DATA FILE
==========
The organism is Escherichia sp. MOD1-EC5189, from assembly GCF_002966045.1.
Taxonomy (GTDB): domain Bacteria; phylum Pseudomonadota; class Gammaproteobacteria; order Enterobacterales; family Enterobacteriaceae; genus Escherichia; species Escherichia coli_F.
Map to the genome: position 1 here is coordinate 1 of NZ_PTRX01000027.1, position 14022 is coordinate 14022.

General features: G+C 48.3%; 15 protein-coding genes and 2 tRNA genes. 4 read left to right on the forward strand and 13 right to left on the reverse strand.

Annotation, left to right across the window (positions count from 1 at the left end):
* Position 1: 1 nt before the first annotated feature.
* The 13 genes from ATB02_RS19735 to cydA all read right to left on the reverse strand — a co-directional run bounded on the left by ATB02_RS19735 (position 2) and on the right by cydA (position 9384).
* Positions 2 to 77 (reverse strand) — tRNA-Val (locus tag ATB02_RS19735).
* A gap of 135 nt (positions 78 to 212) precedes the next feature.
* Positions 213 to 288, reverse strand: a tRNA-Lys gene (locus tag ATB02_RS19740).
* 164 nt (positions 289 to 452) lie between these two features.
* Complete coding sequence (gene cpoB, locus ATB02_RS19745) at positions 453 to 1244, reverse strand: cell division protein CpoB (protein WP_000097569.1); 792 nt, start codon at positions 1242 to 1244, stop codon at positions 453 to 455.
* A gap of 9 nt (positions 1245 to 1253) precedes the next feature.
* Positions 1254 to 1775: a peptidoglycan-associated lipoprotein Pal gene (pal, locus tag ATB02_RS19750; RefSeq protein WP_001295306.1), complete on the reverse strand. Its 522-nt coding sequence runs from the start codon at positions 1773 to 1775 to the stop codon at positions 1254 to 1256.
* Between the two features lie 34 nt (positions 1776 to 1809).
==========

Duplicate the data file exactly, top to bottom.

The organism is Escherichia sp. MOD1-EC5189, from assembly GCF_002966045.1.
Taxonomy (GTDB): domain Bacteria; phylum Pseudomonadota; class Gammaproteobacteria; order Enterobacterales; family Enterobacteriaceae; genus Escherichia; species Escherichia coli_F.
Map to the genome: position 1 here is coordinate 1 of NZ_PTRX01000027.1, position 14022 is coordinate 14022.

General features: G+C 48.3%; 15 protein-coding genes and 2 tRNA genes. 4 read left to right on the forward strand and 13 right to left on the reverse strand.

Annotation, left to right across the window (positions count from 1 at the left end):
* Position 1: 1 nt before the first annotated feature.
* The 13 genes from ATB02_RS19735 to cydA all read right to left on the reverse strand — a co-directional run bounded on the left by ATB02_RS19735 (position 2) and on the right by cydA (position 9384).
* Positions 2 to 77 (reverse strand) — tRNA-Val (locus tag ATB02_RS19735).
* A gap of 135 nt (positions 78 to 212) precedes the next feature.
* Positions 213 to 288, reverse strand: a tRNA-Lys gene (locus tag ATB02_RS19740).
* 164 nt (positions 289 to 452) lie between these two features.
* Complete coding sequence (gene cpoB, locus ATB02_RS19745) at positions 453 to 1244, reverse strand: cell division protein CpoB (protein WP_000097569.1); 792 nt, start codon at positions 1242 to 1244, stop codon at positions 453 to 455.
* A gap of 9 nt (positions 1245 to 1253) precedes the next feature.
* Positions 1254 to 1775: a peptidoglycan-associated lipoprotein Pal gene (pal, locus tag ATB02_RS19750; RefSeq protein WP_001295306.1), complete on the reverse strand. Its 522-nt coding sequence runs from the start codon at positions 1773 to 1775 to the stop codon at positions 1254 to 1256.
* Between the two features lie 34 nt (positions 1776 to 1809).